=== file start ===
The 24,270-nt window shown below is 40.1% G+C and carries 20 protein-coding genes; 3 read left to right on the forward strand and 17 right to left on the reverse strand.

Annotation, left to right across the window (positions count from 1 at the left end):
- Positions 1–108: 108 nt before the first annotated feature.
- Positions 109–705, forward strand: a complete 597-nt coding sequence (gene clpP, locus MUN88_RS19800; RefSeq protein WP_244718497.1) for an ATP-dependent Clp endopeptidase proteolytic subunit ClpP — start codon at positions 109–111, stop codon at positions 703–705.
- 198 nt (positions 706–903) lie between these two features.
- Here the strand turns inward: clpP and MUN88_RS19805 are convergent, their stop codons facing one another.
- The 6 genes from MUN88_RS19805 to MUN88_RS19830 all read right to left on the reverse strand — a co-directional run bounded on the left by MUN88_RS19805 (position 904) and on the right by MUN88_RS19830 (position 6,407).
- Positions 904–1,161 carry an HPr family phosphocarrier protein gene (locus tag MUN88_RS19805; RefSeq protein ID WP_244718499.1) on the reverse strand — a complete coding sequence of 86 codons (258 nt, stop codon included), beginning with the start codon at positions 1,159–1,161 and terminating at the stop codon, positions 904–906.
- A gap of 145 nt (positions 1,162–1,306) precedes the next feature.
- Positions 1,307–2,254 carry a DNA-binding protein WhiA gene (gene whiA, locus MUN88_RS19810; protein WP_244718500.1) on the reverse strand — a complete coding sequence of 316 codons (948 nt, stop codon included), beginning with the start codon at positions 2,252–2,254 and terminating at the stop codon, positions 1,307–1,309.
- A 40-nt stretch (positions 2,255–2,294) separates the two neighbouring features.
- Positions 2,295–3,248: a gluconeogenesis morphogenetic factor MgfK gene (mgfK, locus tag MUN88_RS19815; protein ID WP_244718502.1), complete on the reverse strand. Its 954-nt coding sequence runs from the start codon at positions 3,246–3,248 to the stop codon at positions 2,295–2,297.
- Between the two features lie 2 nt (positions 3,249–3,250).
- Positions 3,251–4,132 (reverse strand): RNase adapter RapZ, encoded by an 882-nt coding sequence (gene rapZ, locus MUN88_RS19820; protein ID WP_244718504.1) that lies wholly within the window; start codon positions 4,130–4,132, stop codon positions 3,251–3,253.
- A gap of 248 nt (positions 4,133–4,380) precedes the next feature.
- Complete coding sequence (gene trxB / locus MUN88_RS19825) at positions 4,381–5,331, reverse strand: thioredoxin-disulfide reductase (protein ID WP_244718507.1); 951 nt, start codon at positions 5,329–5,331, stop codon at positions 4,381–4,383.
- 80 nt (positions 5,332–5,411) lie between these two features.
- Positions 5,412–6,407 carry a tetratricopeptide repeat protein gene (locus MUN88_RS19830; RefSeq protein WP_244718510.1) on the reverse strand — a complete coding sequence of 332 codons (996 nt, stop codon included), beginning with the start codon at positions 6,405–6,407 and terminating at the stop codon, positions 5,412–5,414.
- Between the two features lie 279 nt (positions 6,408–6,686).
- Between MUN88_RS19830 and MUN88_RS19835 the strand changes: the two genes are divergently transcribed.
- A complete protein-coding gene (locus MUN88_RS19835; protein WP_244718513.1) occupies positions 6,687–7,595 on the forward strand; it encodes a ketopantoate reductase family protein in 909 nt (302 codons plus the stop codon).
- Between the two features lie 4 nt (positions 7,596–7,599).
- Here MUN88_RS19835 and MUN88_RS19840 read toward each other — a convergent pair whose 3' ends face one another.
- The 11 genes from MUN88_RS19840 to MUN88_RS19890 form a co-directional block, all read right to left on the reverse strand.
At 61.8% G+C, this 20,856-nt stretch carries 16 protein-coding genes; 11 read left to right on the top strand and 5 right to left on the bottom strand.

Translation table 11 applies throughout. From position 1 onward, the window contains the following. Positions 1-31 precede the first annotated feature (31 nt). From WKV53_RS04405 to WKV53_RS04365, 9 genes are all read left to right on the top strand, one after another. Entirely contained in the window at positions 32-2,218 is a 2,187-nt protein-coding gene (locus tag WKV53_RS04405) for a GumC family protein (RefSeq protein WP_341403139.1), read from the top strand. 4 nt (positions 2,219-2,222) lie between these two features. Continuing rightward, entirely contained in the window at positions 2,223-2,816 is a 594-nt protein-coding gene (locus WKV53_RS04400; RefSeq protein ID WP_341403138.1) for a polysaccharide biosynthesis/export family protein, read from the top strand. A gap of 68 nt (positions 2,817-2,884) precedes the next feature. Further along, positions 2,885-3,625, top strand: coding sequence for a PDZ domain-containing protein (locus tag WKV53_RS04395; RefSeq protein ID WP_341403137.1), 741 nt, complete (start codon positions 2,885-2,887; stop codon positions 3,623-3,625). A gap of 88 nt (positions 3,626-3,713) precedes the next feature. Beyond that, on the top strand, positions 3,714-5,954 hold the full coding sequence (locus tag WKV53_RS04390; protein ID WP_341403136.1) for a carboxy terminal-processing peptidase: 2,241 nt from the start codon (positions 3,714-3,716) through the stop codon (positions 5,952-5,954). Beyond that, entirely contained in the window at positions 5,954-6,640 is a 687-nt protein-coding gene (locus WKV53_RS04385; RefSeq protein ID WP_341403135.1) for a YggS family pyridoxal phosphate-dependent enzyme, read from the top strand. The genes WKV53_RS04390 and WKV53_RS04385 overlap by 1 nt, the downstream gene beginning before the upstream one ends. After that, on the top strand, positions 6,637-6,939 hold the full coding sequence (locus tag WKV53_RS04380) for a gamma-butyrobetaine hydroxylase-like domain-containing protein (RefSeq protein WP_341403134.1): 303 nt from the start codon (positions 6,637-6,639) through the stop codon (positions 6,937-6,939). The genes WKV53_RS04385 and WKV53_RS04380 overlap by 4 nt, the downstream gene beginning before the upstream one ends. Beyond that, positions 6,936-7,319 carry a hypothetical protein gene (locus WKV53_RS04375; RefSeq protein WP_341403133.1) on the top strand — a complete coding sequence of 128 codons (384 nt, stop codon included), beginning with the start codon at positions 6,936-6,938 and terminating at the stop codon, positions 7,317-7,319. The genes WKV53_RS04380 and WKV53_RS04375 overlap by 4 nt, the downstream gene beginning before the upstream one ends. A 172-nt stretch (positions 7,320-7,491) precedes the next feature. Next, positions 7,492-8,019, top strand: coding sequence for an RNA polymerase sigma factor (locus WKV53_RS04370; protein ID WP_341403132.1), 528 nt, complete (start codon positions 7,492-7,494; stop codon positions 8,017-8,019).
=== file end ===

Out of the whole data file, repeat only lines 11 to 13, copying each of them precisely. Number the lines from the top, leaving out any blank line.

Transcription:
- A 40-nt stretch (positions 2,255–2,294) separates the two neighbouring features.
- Positions 2,295–3,248: a gluconeogenesis morphogenetic factor MgfK gene (mgfK, locus tag MUN88_RS19815; protein ID WP_244718502.1), complete on the reverse strand. Its 954-nt coding sequence runs from the start codon at positions 3,246–3,248 to the stop codon at positions 2,295–2,297.
- Between the two features lie 2 nt (positions 3,249–3,250).